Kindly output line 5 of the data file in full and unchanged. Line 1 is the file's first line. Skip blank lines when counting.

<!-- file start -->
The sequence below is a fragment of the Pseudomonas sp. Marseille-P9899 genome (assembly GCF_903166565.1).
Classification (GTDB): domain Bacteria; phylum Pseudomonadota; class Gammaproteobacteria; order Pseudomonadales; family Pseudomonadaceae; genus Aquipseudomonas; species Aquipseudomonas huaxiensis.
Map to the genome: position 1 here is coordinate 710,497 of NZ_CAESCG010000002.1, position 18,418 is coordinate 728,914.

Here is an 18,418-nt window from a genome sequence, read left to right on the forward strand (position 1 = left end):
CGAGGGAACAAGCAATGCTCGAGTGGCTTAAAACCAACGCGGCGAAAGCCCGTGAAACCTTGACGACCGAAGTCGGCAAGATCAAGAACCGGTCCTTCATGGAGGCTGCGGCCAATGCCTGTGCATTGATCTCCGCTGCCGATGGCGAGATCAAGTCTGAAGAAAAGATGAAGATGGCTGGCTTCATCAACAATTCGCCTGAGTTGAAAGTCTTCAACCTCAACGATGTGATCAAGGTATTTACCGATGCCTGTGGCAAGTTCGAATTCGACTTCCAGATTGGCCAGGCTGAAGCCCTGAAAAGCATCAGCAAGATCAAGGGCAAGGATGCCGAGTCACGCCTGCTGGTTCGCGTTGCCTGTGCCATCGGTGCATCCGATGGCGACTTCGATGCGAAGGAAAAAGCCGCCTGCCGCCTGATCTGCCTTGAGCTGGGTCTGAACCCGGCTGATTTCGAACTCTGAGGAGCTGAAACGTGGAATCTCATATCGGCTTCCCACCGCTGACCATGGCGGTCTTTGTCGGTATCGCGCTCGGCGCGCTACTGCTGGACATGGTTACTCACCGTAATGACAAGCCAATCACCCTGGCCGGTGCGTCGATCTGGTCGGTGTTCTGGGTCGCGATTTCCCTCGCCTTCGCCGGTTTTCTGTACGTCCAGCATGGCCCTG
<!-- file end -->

CGAGGGAACAAGCAATGCTCGAGTGGCTTAAAACCAACGCGGCGAAAGCCCGTGAAACCTTGACGACCGAAGTCGGCAAGATCAAGAACCGGTCCTTCATGGAGGCTGCGGCCAATGCCTGTGCATTGATCTCCGCTGCCGATGGCGAGATCAAGTCTGAAGAAAAGATGAAGATGGCTGGCTTCATCAACAATTCGCCTGAGTTGAAAGTCTTCAACCTCAACGATGTGATCAAGGTATTTACCGATGCCTGTGGCAAGTTCGAATTCGACTTCCAGATTGGCCAGGCTGAAGCCCTGAAAAGCATCAGCAAGATCAAGGGCAAGGATGCCGAGTCACGCCTGCTGGTTCGCGTTGCCTGTGCCATCGGTGCATCCGATGGCGACTTCGATGCGAAGGAAAAAGCCGCCTGCCGCCTGATCTGCCTTGAGCTGGGTCTGAACCCGGCTGATTTCGAACTCTGAGGAGCTGAAACGTGGAATCTCATATCGGCTTCCCACCGCTGACCATGGCGGTCTTTGTCGGTATCGCGCTCGGCGCGCTACTGCTGGACATGGTTACTCACCGTAATGACAAGCCAATCACCCTGGCCGGTGCGTCGATCTGGTCGGTGTTCTGGGTCGCGATTTCCCTCGCCTTCGCCGGTTTTCTGTACGTCCAGCATGGCCCTG